As Boston College’s search for a new men’s hockey coach moves into another day, we are profiling UMass Lowell’s head coach Norm Bazin.
Why Boston College Would Want Norm Bazin:
Norm Bazin is UMass Lowell’s most successful men’s hockey coach of all time, and it’s not even close. Bazin took what was a fairly middling college hockey program and turned it into a reliable league stalwart that has been in the upper half of the conference throughout his whole tenure.
To paint a picture, Norm Bazin’s first season was in 2011-12. The River Hawks had not made the NCAA tournament since 1996, which means he likely started recruiting in his first-year players who weren’t alive to see a River Hawk NCAA tournament run. Bazin took the River Hawks to the tournament that year, and then took the River Hawks to the Frozen Four the following year.
From there, the River Hawks became a reliable team in the league frequently finding themselves in the latter part of the conference tournament. The River Hawks have amassed three tournament championships in Bazin’s tenure, and two regular season championships (and seventh in HEPI in 2020-21).
BC would be getting a coach that can provide a jolt to the program, bring in a change of ideas and process, and get a coach with a history of success.
Depending on how important immediate contention is to the administration, Bazin would also probably be at the top of the list for that wish, given his track record of getting the absolute most out of even players who may have been overlooked in the recruiting process.
Why Norm Bazin Would Want Boston College:
Every program has a ceiling, and one has to wonder if UMass Lowell has reached its ceiling.
To be clear, nothing about that sentence should disparage the program or its success. After all, UMass Lowell has won three conference tournament championships since BC won its last one. They’ve also been very stout against BC head-to-head, in both regular season and postseason matchups.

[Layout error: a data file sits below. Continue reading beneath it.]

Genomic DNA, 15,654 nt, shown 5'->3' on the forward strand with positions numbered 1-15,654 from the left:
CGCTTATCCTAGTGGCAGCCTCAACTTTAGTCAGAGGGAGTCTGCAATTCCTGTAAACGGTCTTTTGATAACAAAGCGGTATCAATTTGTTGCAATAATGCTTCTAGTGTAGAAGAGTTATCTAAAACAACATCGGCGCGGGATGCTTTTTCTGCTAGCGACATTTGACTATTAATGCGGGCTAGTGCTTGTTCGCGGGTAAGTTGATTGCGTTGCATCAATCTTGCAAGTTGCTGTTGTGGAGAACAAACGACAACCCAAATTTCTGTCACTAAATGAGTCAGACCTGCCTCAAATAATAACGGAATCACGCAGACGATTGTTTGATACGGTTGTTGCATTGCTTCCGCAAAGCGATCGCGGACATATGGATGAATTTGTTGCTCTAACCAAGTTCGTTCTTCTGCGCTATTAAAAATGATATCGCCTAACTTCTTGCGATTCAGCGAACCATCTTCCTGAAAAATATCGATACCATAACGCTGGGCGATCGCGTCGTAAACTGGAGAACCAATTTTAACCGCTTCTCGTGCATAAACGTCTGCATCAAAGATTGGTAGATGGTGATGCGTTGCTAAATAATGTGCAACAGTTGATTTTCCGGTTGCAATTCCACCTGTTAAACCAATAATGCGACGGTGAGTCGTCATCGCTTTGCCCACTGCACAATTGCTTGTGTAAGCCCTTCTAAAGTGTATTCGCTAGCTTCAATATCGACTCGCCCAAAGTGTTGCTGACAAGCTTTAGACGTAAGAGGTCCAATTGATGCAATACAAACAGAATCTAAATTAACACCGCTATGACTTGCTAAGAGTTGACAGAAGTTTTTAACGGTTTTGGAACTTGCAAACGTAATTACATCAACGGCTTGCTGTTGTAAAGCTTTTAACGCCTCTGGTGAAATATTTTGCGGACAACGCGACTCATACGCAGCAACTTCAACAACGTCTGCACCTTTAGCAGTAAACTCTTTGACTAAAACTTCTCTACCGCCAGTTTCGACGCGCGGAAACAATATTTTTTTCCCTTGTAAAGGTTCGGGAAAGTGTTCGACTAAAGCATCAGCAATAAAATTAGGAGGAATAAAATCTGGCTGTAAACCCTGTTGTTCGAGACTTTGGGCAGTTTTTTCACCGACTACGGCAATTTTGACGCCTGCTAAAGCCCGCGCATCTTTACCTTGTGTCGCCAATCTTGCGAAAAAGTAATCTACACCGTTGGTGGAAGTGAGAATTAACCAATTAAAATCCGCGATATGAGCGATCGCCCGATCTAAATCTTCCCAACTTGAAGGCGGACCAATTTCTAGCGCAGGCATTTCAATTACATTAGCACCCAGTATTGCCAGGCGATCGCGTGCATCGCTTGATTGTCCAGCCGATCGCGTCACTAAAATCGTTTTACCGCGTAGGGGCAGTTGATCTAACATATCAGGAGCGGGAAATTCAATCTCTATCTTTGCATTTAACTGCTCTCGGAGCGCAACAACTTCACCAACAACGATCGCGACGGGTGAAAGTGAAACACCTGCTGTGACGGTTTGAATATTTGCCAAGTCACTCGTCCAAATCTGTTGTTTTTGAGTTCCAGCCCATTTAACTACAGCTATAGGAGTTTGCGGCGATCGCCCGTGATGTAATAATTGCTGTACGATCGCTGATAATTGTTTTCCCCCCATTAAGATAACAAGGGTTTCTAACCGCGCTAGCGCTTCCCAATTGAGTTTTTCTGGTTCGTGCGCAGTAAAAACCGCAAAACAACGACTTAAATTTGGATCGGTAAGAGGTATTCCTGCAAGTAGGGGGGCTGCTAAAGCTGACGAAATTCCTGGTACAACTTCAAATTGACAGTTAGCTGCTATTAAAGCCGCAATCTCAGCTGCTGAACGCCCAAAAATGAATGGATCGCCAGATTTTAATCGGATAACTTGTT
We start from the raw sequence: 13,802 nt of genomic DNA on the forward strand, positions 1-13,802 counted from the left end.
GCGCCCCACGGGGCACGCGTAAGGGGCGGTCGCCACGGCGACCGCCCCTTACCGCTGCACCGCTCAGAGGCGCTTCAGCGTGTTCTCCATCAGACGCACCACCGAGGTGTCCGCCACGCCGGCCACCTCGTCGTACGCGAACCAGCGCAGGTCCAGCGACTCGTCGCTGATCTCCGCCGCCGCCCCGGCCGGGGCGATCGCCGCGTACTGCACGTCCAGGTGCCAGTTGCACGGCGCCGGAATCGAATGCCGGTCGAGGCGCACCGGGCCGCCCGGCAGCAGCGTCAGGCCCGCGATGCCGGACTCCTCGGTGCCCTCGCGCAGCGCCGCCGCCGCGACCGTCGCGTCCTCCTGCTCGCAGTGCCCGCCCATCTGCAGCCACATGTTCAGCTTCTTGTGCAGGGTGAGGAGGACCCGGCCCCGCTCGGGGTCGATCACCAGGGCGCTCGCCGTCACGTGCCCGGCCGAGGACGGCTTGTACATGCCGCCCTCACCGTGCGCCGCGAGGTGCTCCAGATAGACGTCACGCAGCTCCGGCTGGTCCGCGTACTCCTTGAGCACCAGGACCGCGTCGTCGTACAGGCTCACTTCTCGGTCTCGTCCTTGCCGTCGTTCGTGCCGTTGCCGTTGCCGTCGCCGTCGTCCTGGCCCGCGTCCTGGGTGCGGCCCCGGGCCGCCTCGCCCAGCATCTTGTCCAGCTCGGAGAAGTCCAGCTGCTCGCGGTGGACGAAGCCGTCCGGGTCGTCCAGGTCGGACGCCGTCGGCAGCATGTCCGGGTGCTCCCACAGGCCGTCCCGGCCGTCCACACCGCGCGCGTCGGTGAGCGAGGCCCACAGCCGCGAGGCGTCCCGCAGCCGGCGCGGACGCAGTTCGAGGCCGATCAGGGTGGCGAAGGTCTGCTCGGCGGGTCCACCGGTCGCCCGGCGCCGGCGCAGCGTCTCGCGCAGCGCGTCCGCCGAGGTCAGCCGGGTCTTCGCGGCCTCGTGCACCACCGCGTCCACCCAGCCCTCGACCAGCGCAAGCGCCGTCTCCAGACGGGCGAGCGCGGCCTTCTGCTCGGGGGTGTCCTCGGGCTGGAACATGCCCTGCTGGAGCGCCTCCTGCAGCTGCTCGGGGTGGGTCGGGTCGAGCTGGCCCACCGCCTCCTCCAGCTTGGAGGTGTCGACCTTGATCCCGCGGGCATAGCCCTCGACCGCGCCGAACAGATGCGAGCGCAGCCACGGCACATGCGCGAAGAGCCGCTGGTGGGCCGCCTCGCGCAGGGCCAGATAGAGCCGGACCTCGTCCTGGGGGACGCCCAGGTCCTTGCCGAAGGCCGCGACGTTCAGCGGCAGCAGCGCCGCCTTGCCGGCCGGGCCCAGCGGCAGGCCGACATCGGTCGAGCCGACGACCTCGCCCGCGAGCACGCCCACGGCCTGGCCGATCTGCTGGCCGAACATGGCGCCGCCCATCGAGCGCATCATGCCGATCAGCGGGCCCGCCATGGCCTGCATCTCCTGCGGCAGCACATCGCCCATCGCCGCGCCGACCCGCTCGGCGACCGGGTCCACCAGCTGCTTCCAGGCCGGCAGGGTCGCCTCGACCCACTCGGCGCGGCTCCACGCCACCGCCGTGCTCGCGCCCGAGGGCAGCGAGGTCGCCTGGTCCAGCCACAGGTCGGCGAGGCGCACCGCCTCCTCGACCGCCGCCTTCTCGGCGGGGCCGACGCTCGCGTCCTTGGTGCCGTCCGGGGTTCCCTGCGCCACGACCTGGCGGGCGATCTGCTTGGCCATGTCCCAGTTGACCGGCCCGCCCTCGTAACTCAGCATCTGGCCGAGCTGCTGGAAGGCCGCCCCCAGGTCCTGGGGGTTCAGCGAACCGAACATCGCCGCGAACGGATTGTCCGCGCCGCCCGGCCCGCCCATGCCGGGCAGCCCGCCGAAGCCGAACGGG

But the reality is that UMass Lowell, as a program, can only go so far - which is likely where it is right now, a reliable team that contends rarely and can occasionally have a great team with a chance of success at the national level.
Boston College, inspirationally, strives to be more than that. The program has the resources to succeed at the highest level year over year, and with the right coach could get back to its glory days. If Bazin is looking for more success in his career, BC could be a good move.
Bazin has been linked to bigger jobs in the past, most notably Denver when he was heavily rumored to be in the mix before the Pios ultimately went with David Carle (that worked out pretty well for DU). He also supposedly was contacted as part of Colorado College’s search. If those rumors were true, than Bazin would certainly be open to an approach.
Why Boston College Would Not Want Norm Bazin:
The first reason is an obvious one: Norm Bazin is not a “BC guy.” He doesn’t have the BC pedigree; he is an outsider looking to enter into a historically inward-looking program. For a program that values its history, Bazin is an outsider.
Outside of that, Bazin recruits in a different way than BC fans would expect. Bazin had two players drafted on his 2021-22 team, compared to BC’s ten. Bazin has made his bones finding players other programs have looked over for many factors, frequently age, and making teams out of them. It should be added, he has done that quite well, producing more than a few NHL prospects. A BC coach is going to be expected to recruit more blue-chip prospects, which means Bazin will need to recruit a level that he hasn’t recruited before.
Why Norm Bazin Would Not Want Boston College
Bazin is a UMass Lowell guy through and through. He played at UMass Lowell from 1990-94, then came back to be an assistant coach after a stint with the Birmingham Bulls. Now he is coaching at his alma mater, and he has made it stronger than it has ever been.
I don’t care how attractive Boston College is as a job, if you’re a born and bred UMass Lowell guy, you’re not going to leave for another program lightly, and if he were to join Boston College as head coach, he’d need to do just that.
Bazin would be a solid hire. But there are probably others that are a better fit out there that BC can get, and Bazin and BC would likely have to compromise a bit too much to be a fit.
BC would probably be derelict in their duties at carrying out a nationwide search if Bazin isn’t at least on the call list, and Bazin is probably one of 2-3 names out there who could probably reliably be counted upon to get the team moving in the right direction almost immediately without much of a rebuild. But all in all, it would be moderately surprising if he ended up being the pick.